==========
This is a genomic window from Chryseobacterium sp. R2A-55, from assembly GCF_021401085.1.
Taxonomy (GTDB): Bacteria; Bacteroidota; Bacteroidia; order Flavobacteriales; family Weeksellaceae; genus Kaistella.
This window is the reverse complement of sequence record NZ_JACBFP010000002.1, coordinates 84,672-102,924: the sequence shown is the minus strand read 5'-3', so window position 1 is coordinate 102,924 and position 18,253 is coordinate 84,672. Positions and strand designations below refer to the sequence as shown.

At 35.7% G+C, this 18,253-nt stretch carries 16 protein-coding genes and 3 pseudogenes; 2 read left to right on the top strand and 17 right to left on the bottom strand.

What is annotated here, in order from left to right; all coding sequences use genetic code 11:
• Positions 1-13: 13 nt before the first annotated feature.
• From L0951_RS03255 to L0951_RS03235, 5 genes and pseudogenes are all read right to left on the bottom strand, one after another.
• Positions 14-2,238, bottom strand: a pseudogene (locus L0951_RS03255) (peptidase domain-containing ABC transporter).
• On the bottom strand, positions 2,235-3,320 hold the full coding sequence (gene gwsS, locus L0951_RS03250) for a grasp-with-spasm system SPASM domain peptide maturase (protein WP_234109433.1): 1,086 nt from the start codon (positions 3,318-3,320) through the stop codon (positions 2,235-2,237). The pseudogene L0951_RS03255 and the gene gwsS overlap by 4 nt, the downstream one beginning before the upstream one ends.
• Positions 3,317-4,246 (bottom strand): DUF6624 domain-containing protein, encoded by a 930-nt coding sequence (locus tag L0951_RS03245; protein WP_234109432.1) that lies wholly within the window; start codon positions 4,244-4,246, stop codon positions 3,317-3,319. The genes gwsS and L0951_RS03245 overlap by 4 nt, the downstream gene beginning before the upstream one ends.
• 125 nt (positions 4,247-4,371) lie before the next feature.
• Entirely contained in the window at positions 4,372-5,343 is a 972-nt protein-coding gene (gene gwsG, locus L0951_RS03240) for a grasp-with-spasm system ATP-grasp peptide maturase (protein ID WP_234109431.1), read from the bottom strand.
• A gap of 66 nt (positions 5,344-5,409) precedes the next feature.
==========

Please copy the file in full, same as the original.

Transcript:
This is a genomic window from Chryseobacterium sp. R2A-55, from assembly GCF_021401085.1.
Taxonomy (GTDB): Bacteria; Bacteroidota; Bacteroidia; order Flavobacteriales; family Weeksellaceae; genus Kaistella.
This window is the reverse complement of sequence record NZ_JACBFP010000002.1, coordinates 84,672-102,924: the sequence shown is the minus strand read 5'-3', so window position 1 is coordinate 102,924 and position 18,253 is coordinate 84,672. Positions and strand designations below refer to the sequence as shown.

At 35.7% G+C, this 18,253-nt stretch carries 16 protein-coding genes and 3 pseudogenes; 2 read left to right on the top strand and 17 right to left on the bottom strand.

What is annotated here, in order from left to right; all coding sequences use genetic code 11:
• Positions 1-13: 13 nt before the first annotated feature.
• From L0951_RS03255 to L0951_RS03235, 5 genes and pseudogenes are all read right to left on the bottom strand, one after another.
• Positions 14-2,238, bottom strand: a pseudogene (locus L0951_RS03255) (peptidase domain-containing ABC transporter).
• On the bottom strand, positions 2,235-3,320 hold the full coding sequence (gene gwsS, locus L0951_RS03250) for a grasp-with-spasm system SPASM domain peptide maturase (protein WP_234109433.1): 1,086 nt from the start codon (positions 3,318-3,320) through the stop codon (positions 2,235-2,237). The pseudogene L0951_RS03255 and the gene gwsS overlap by 4 nt, the downstream one beginning before the upstream one ends.
• Positions 3,317-4,246 (bottom strand): DUF6624 domain-containing protein, encoded by a 930-nt coding sequence (locus tag L0951_RS03245; protein WP_234109432.1) that lies wholly within the window; start codon positions 4,244-4,246, stop codon positions 3,317-3,319. The genes gwsS and L0951_RS03245 overlap by 4 nt, the downstream gene beginning before the upstream one ends.
• 125 nt (positions 4,247-4,371) lie before the next feature.
• Entirely contained in the window at positions 4,372-5,343 is a 972-nt protein-coding gene (gene gwsG, locus L0951_RS03240) for a grasp-with-spasm system ATP-grasp peptide maturase (protein ID WP_234109431.1), read from the bottom strand.
• A gap of 66 nt (positions 5,344-5,409) precedes the next feature.